While 'the past 18 months have been bumpy, as have the past 12 years', Gissing is resolute in his optimism. 'The future is extraordinary. It's not going to be a straight line between here and having a multi-national and highly profitable business.
It will go through lots of ups and downs; that is the nature of business,' he adds.
In a rare moment of seriousness, the charismatic Gissing muses on his future. 'Being commercial director is quite a traditional title and set of skills,' he says, before adding a comment that lacks the bluster one might expect from a 'Buller' man: 'I will do my best in this role and if I'm not good enough, we will find someone else to do it. For now, I'm going to give it my best shot.'
THREE CHALLENGES FACING GISSING
- Tackling perceptions of Ocado as a glorified Waitrose delivery service for wealthy West Londoners.
- Developing the company's higher-margin, non-food offering.
- Maintaining brand image while boosting commercial opportunities to take Ocado into profit - and keep critics in the City at bay.
- Banker, Goldman Sachs (1992-2000)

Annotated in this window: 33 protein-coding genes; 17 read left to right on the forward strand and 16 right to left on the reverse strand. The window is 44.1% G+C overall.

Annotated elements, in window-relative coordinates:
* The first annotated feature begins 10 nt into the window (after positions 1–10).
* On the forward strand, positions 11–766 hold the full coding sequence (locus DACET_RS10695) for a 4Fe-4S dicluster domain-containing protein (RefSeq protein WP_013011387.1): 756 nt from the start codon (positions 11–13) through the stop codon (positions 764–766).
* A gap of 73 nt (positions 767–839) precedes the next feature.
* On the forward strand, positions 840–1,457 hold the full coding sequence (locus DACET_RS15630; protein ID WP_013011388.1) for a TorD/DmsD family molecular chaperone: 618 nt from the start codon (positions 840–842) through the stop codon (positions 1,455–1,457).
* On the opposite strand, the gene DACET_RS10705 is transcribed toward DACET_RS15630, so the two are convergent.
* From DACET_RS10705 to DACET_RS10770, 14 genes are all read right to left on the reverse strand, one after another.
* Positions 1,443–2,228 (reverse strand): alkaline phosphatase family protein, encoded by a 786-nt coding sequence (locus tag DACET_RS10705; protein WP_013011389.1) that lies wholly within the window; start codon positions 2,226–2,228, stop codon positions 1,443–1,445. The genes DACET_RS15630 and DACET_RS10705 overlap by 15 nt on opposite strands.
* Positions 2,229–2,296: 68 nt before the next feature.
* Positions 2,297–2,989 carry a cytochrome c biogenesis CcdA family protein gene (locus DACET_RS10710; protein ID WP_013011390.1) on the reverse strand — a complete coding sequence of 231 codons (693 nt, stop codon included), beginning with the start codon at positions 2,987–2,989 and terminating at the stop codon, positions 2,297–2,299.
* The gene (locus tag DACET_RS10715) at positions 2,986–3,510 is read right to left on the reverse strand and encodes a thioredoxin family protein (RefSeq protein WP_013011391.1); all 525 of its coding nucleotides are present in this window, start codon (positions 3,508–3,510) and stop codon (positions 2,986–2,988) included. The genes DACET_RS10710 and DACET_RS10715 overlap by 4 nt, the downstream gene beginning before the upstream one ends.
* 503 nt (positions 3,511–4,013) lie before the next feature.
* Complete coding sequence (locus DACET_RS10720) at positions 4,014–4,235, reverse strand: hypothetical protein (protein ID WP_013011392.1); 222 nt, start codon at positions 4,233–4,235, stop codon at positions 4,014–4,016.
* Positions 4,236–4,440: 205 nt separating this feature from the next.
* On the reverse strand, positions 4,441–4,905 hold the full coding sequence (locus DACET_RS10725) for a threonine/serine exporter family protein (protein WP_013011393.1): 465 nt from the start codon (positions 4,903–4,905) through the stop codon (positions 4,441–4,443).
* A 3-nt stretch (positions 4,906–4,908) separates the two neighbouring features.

- Founding director and chief financial officer, Ocado (2000-2010)
- Director of people, culture and communication, Ocado (2010-2012)
- Commercial director, Ocado (2012-present)
Family: Married with four children, living in West London.
Hobbies: 'Tennis, yoga, Greenpeace - though I disagree with them over the nuclear issue - and skiing. My wife used to be the European junior downhill ski champion.'
First job: Fired as a scoreboard operator at Wimbledon after turning up an hour and half before the semi-final instead of the required five hours.
Political encounters: Appears in the now infamous Bullingdon Club picture with George Osborne, and once swam lengths with Conservative stalwart and Haymarket founder Michael Heseltine.
THE CAMPAIGN 'PRICES WORTH CHECKING OUT'
Ocado has stepped up its marketing efforts with a press campaign highlighting its price-match offer against Tesco on branded products.
The press ads, which ran in The Times, The Independent, The Guardian and Evening Standard, used the strapline 'Ocado. Prices worth checking out'.
The attack on Tesco has come as Ocado seeks to erode the former's dominance of the online retail market. Ocado was the first to launch a Tesco price-match scheme, a policy since followed by rivals.
Average order size: £115.49
Down from £118.06
Average orders per week: 116,987
Up from 103,207
4000 Waitrose SKUs within total offer of 21,000
Source: Ocado; 12 weeks to February 2012, compared with equivalent 2011 period